April 25, 2019

Spicebird: A Modern Thunderbird Remix - page 2

Spicebird Installation and Setup

  • August 5, 2010
  • By Joe Brockmeier
You set up chat via the Contacts tab, which really doesn't seem to make much sense at all. To set up an account you go to File -> New -> Chat Account, but only from the Contacts tab. If you're in the Home or Inbox tabs, it's not an option.

The IM/IRC options also seem to leave out logging, which I consider an essential chat feature. Spicebird needs some serious work in this area. Chat should be its own tab, at the least, and it needs some serious work to be a replacement for Pidgin or another client. It might be better if Spicebird integrated well with standalone IM/IRC clients. This might be difficult for a cross-platform app like Spicebird, but as the feature stands now it's not a good option except for users who use IM/IRC very sparingly.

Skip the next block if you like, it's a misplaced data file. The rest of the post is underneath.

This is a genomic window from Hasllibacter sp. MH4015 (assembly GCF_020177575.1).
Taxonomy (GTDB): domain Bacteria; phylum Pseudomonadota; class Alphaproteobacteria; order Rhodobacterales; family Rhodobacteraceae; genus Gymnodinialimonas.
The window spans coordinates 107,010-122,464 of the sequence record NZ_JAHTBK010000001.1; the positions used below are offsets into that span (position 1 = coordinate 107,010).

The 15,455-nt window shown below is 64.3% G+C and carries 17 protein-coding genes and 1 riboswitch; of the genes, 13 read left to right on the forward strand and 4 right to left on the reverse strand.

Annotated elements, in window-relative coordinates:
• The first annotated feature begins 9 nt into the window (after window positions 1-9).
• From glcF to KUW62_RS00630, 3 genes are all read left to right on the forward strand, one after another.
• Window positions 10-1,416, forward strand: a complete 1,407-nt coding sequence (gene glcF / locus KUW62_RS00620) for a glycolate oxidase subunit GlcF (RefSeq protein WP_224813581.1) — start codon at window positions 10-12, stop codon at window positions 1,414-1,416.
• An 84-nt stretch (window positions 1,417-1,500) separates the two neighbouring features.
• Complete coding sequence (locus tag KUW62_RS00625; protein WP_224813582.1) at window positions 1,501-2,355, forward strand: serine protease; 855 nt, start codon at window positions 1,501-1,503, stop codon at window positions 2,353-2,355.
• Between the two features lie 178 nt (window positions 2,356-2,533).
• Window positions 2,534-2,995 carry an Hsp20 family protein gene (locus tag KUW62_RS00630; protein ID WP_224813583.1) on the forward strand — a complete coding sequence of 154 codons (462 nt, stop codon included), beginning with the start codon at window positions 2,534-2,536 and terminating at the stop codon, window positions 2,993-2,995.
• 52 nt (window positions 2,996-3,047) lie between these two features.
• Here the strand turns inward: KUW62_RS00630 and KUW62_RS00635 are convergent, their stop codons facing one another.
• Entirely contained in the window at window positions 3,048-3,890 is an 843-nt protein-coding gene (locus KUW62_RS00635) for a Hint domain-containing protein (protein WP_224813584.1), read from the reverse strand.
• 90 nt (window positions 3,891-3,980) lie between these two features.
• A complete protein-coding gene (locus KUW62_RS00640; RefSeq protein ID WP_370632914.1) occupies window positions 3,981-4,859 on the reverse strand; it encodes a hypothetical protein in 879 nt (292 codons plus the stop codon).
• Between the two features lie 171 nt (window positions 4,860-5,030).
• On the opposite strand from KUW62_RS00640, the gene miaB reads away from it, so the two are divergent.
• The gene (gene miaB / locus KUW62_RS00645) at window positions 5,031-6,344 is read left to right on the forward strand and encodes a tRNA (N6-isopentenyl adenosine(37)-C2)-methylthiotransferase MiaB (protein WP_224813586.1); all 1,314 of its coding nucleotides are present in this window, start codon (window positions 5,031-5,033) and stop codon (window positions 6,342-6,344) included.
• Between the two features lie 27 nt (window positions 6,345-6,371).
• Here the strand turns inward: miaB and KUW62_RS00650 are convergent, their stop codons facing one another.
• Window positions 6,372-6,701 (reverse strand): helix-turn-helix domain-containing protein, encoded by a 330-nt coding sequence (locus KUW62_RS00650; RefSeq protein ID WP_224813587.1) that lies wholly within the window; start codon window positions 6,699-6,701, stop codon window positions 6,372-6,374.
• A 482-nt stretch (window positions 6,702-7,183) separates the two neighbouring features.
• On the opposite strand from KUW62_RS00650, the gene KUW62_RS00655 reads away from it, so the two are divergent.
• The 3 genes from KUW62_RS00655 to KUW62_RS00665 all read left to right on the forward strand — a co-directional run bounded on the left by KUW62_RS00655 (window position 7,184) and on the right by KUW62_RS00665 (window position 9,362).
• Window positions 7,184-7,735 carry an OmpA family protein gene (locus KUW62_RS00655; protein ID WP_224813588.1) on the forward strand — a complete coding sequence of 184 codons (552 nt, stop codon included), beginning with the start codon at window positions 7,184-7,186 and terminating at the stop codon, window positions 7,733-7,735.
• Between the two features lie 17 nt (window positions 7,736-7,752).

According to the beyond 8.0 post on the Spicebird blog, the project is thinking about dumping the Telepathy backend and focusing on XMPP/Jabber as the sole protocol. I would agree with that, even though many users will miss AIM and others. The sooner people standardize on Jabber the better.

Spicebird Summarized

I might sound a bit critical of Spicebird. Actually, I think it's a good early effort, but there's quite a bit of ground to cover. Right now, Spicebird is basically Thunderbird plus some features Thunderbird should have had already, plus chat.

But they need to go farther than that to deliver a compelling client that will gain any kind of uptake. I should be able to have real integration between my calendar and email, for instance. Why can't I create an appointment out of an email? Putting the applications in one place isn't enough, you should also be able to actually move information seamlessly from email to calendar to chat and back again.

Final summary? Spicebird is good, not great. But it's not alone. Greatness and email clients seem to be as far apart as greatness and Uwe Boll movies. Next month I'll take a look at the current crop of Linux mail clients and see how they fare against modern usage.

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